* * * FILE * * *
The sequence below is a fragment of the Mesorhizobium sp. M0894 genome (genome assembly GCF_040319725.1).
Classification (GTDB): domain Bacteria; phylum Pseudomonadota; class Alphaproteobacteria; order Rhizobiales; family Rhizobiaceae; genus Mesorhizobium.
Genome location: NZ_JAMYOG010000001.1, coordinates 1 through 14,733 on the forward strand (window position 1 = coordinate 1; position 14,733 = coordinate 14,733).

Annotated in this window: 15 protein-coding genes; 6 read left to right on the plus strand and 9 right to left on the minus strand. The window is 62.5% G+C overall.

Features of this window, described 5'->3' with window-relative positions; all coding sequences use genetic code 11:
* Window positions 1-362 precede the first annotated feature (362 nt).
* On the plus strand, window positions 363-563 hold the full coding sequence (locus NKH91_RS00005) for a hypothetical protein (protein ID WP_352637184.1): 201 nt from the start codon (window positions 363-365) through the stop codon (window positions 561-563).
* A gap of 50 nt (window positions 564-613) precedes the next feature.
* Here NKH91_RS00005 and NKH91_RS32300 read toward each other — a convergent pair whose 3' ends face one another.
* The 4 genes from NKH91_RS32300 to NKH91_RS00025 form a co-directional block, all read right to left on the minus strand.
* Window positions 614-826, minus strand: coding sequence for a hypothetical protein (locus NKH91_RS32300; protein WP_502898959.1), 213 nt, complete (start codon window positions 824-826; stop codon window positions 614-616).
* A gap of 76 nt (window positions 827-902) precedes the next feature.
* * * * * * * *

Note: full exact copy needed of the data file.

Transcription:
The sequence below is a fragment of the Mesorhizobium sp. M0894 genome (genome assembly GCF_040319725.1).
Classification (GTDB): domain Bacteria; phylum Pseudomonadota; class Alphaproteobacteria; order Rhizobiales; family Rhizobiaceae; genus Mesorhizobium.
Genome location: NZ_JAMYOG010000001.1, coordinates 1 through 14,733 on the forward strand (window position 1 = coordinate 1; position 14,733 = coordinate 14,733).

Annotated in this window: 15 protein-coding genes; 6 read left to right on the plus strand and 9 right to left on the minus strand. The window is 62.5% G+C overall.

Features of this window, described 5'->3' with window-relative positions; all coding sequences use genetic code 11:
* Window positions 1-362 precede the first annotated feature (362 nt).
* On the plus strand, window positions 363-563 hold the full coding sequence (locus NKH91_RS00005) for a hypothetical protein (protein ID WP_352637184.1): 201 nt from the start codon (window positions 363-365) through the stop codon (window positions 561-563).
* A gap of 50 nt (window positions 564-613) precedes the next feature.
* Here NKH91_RS00005 and NKH91_RS32300 read toward each other — a convergent pair whose 3' ends face one another.
* The 4 genes from NKH91_RS32300 to NKH91_RS00025 form a co-directional block, all read right to left on the minus strand.
* Window positions 614-826, minus strand: coding sequence for a hypothetical protein (locus NKH91_RS32300; protein WP_502898959.1), 213 nt, complete (start codon window positions 824-826; stop codon window positions 614-616).
* A gap of 76 nt (window positions 827-902) precedes the next feature.